Clustering

I was interested in looking for ‘batch effects’ between sets of runs I was doing of an experiment.

Each batch includes control DNA with expression information for 2 genes.  I am using the ratio of these two genes to look for outlier runs.

1. Extracted data into excel spreadsheet with run name and expression information for the two genes only.

e.g.

run01, 14.6, 27
run02, 15, 25.1
run03, 14.2, 32.9

2. File loaded into R.

methrun <-read.table("c:\\Alex\\R\\methrun.txt",header=T)
names(methrun)
[1] "RunName" "ALUctrl" "MLH1ctrl"
plot(methrun$ALUctrl~methrun$MLH1ctrl)

methrun-clusters

3. The analysis I found here:

http://www.statmethods.net/advstats/cluster.html

would normalise the data, so I made a copy

methrun1 <- methrun

and it also required me to remove RunName column

methrun1$RunName <- NULL

I was now able to apply the scale

mydata <- scale(methrun1)

The following applies k-means clustering to work out how much variation can be explained by between 1-15 clusters.

wss <- (nrow(mydata)-1)*sum(apply(mydata,2,var))
for (i in 2:15) wss[i] <- sum(kmeans(mydata, centers=i)$withinss)
plot(1:15, wss, type="b", xlab="Number of Clusters", ylab="Within groups sum of squares")

methrun-clusters1

Based on this plot I decided to give three clusters a try.  Four clusters could have been a reasonable choice as well.  For my data, less than three, you’re leaving too much variance unexplained.  More than four, your returns are diminishing.

4. Distribute the batches into clusters:

# K-Means Cluster Analysis
# 3 cluster solution ***dependent on dataset***
fit <- kmeans(mydata, 3)
# get cluster means 
aggregate(mydata,by=list(fit$cluster),FUN=mean)
# append cluster assignment
mydata <- data.frame(mydata, fit$cluster)
# plot data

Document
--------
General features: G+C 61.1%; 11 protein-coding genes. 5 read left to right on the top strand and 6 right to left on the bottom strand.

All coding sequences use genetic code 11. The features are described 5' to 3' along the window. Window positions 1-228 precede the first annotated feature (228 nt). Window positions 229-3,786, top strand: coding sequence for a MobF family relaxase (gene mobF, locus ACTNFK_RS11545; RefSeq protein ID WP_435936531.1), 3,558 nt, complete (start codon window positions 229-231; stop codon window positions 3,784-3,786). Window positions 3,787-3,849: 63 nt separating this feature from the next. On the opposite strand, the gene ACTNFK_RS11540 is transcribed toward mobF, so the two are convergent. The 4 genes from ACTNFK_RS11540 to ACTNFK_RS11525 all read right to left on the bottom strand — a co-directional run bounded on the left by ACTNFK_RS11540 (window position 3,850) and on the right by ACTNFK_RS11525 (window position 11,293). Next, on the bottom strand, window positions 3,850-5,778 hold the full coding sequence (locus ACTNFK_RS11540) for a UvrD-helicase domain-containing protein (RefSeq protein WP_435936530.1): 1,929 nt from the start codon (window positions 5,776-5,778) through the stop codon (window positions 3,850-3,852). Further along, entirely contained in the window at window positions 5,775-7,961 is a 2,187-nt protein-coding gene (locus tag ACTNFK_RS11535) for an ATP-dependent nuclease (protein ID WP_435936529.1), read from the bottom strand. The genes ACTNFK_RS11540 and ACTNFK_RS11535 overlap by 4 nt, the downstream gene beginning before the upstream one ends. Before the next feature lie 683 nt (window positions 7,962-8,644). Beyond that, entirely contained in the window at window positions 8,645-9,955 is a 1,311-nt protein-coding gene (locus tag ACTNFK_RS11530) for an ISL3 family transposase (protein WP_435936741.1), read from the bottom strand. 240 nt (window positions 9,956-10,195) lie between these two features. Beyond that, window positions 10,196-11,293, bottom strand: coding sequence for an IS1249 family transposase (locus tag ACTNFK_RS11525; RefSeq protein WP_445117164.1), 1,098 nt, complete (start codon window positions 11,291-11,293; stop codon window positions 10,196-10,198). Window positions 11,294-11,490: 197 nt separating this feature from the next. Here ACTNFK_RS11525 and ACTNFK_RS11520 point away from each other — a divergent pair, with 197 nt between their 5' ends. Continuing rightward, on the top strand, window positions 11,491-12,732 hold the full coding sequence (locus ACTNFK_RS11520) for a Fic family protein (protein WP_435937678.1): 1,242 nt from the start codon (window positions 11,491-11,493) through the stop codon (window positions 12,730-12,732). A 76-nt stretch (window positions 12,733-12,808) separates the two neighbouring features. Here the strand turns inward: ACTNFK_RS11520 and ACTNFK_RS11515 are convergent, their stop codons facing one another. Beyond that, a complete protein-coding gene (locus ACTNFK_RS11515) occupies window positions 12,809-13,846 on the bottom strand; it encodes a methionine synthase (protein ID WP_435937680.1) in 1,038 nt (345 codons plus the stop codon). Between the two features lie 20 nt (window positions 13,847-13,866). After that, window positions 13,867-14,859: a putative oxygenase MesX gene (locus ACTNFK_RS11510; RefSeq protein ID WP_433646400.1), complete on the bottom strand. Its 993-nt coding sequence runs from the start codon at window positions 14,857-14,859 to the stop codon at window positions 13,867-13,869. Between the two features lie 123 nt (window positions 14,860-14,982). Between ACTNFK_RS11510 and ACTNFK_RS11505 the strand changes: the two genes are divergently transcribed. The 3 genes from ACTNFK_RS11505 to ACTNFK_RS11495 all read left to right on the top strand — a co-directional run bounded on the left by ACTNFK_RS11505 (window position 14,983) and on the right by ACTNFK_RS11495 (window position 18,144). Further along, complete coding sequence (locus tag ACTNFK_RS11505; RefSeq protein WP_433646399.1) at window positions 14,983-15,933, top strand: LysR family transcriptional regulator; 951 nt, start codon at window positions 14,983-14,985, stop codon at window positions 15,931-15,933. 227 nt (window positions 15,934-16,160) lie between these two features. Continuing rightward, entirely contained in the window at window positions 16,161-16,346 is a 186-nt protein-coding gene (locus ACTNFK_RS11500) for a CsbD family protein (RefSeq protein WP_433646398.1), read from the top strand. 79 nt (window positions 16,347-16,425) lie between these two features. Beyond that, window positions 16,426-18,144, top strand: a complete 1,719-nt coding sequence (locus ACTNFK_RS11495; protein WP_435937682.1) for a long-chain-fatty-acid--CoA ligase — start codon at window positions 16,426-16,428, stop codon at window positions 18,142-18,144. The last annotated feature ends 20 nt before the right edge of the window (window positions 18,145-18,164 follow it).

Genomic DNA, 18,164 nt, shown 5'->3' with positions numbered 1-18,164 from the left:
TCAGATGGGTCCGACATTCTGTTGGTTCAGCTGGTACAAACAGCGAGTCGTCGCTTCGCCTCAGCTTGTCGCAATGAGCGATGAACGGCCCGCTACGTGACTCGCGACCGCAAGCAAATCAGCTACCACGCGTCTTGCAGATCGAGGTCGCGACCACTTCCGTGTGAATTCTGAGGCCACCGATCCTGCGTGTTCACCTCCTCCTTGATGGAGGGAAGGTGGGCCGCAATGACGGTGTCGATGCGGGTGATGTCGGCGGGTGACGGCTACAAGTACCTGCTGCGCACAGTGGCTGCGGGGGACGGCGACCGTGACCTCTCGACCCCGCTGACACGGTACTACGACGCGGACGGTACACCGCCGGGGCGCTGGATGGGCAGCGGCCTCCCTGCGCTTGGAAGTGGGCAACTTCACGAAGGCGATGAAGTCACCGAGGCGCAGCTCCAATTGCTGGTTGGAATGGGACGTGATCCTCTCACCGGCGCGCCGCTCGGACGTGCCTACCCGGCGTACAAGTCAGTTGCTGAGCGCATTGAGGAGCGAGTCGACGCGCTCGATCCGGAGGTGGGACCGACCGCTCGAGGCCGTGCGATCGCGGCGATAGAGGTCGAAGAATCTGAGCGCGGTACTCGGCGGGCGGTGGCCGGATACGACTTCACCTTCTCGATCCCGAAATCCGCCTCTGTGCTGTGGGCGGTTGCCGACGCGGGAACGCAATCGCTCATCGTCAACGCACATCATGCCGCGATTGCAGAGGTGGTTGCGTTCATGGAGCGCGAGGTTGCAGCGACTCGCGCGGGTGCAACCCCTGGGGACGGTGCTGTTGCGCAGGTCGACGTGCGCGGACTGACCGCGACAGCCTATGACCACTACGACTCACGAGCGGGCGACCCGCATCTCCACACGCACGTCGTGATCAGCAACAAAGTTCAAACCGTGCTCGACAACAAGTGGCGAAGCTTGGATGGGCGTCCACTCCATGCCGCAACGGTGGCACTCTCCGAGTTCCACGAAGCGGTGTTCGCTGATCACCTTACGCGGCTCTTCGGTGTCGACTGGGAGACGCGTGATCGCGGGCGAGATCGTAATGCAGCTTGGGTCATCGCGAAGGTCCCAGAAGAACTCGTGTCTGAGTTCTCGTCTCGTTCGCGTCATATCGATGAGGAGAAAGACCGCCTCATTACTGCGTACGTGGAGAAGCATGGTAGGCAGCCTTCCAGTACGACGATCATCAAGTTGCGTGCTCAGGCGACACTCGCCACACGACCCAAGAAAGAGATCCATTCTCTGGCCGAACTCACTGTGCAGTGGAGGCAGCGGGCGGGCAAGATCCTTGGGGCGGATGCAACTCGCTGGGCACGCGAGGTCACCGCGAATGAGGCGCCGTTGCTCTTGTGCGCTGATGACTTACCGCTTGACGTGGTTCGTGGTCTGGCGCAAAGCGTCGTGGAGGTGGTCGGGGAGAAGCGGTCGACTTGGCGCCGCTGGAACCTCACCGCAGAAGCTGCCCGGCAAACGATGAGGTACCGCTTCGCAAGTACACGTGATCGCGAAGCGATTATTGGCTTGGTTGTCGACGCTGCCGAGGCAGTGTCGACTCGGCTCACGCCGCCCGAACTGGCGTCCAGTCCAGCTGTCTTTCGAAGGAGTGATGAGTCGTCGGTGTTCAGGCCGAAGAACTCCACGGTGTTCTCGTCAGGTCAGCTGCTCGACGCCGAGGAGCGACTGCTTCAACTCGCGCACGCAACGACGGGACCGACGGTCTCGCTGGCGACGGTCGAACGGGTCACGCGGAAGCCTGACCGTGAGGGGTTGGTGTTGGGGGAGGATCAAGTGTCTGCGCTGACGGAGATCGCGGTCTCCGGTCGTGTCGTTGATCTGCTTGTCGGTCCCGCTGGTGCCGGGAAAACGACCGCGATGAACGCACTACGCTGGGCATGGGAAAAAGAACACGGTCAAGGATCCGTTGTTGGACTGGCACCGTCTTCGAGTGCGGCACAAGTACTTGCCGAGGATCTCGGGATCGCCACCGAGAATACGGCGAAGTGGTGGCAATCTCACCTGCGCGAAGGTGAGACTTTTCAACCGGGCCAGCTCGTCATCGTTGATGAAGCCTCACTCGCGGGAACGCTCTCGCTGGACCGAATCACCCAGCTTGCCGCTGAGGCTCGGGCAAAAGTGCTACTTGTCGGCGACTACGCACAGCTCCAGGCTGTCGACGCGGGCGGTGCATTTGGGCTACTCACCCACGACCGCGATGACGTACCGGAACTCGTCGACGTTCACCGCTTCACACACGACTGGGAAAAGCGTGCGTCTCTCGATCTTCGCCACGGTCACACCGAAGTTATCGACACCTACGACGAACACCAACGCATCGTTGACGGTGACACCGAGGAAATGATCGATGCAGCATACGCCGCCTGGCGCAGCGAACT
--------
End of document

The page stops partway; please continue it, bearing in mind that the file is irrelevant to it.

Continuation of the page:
plot(mydata$y ~ mydata$x, pch=fit.cluster)

methrun-clusters2

Interesting! I should definitely be looking into the batches represented by the cross and the circles for inconsistencies.

5. Repeat analysis with more or less clusters:

# clean up after each cluster
mydata$fit.cluster <- NULL
# and reapply analysis of step 4

6. A neat way to summarise your clusters is to apply a Principle Components Analysis.

library(cluster)

clusplot(mydata, fit$cluster, color=TRUE, shade=TRUE,  labels=2, lines=0)

methrun-clusters3

Also, if I had taken more data on these runs

e.g. time taken to set up, age of reagents/primers/DNA, number of freeze-thaw cycles of reagents/primers/DNA

I could try to explain some of the variation depicted in these plots.

Advertisements

Leave a Reply

Fill in your details below or click an icon to log in:

WordPress.com Logo

You are commenting using your WordPress.com account. Log Out / Change )

Twitter picture

You are commenting using your Twitter account. Log Out / Change )

Facebook photo

You are commenting using your Facebook account. Log Out / Change )

Google+ photo

You are commenting using your Google+ account. Log Out / Change )

Connecting to %s